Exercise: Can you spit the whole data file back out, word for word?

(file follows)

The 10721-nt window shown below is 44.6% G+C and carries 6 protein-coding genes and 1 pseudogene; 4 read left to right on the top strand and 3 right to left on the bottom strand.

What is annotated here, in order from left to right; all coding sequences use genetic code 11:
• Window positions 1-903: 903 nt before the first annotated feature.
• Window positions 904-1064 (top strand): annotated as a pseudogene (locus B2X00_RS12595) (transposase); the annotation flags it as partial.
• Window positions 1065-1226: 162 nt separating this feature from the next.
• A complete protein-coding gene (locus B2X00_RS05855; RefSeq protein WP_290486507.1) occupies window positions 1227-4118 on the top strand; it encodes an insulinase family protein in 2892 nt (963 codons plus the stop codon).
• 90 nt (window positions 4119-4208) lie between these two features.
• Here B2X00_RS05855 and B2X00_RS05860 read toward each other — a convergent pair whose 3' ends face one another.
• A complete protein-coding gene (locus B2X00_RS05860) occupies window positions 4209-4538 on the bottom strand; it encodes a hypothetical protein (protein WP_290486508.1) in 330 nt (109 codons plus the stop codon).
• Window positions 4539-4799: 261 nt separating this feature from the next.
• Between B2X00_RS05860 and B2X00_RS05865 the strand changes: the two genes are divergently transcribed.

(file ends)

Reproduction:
The 10721-nt window shown below is 44.6% G+C and carries 6 protein-coding genes and 1 pseudogene; 4 read left to right on the top strand and 3 right to left on the bottom strand.

What is annotated here, in order from left to right; all coding sequences use genetic code 11:
• Window positions 1-903: 903 nt before the first annotated feature.
• Window positions 904-1064 (top strand): annotated as a pseudogene (locus B2X00_RS12595) (transposase); the annotation flags it as partial.
• Window positions 1065-1226: 162 nt separating this feature from the next.
• A complete protein-coding gene (locus B2X00_RS05855; RefSeq protein WP_290486507.1) occupies window positions 1227-4118 on the top strand; it encodes an insulinase family protein in 2892 nt (963 codons plus the stop codon).
• 90 nt (window positions 4119-4208) lie between these two features.
• Here B2X00_RS05855 and B2X00_RS05860 read toward each other — a convergent pair whose 3' ends face one another.
• A complete protein-coding gene (locus B2X00_RS05860) occupies window positions 4209-4538 on the bottom strand; it encodes a hypothetical protein (protein WP_290486508.1) in 330 nt (109 codons plus the stop codon).
• Window positions 4539-4799: 261 nt separating this feature from the next.
• Between B2X00_RS05860 and B2X00_RS05865 the strand changes: the two genes are divergently transcribed.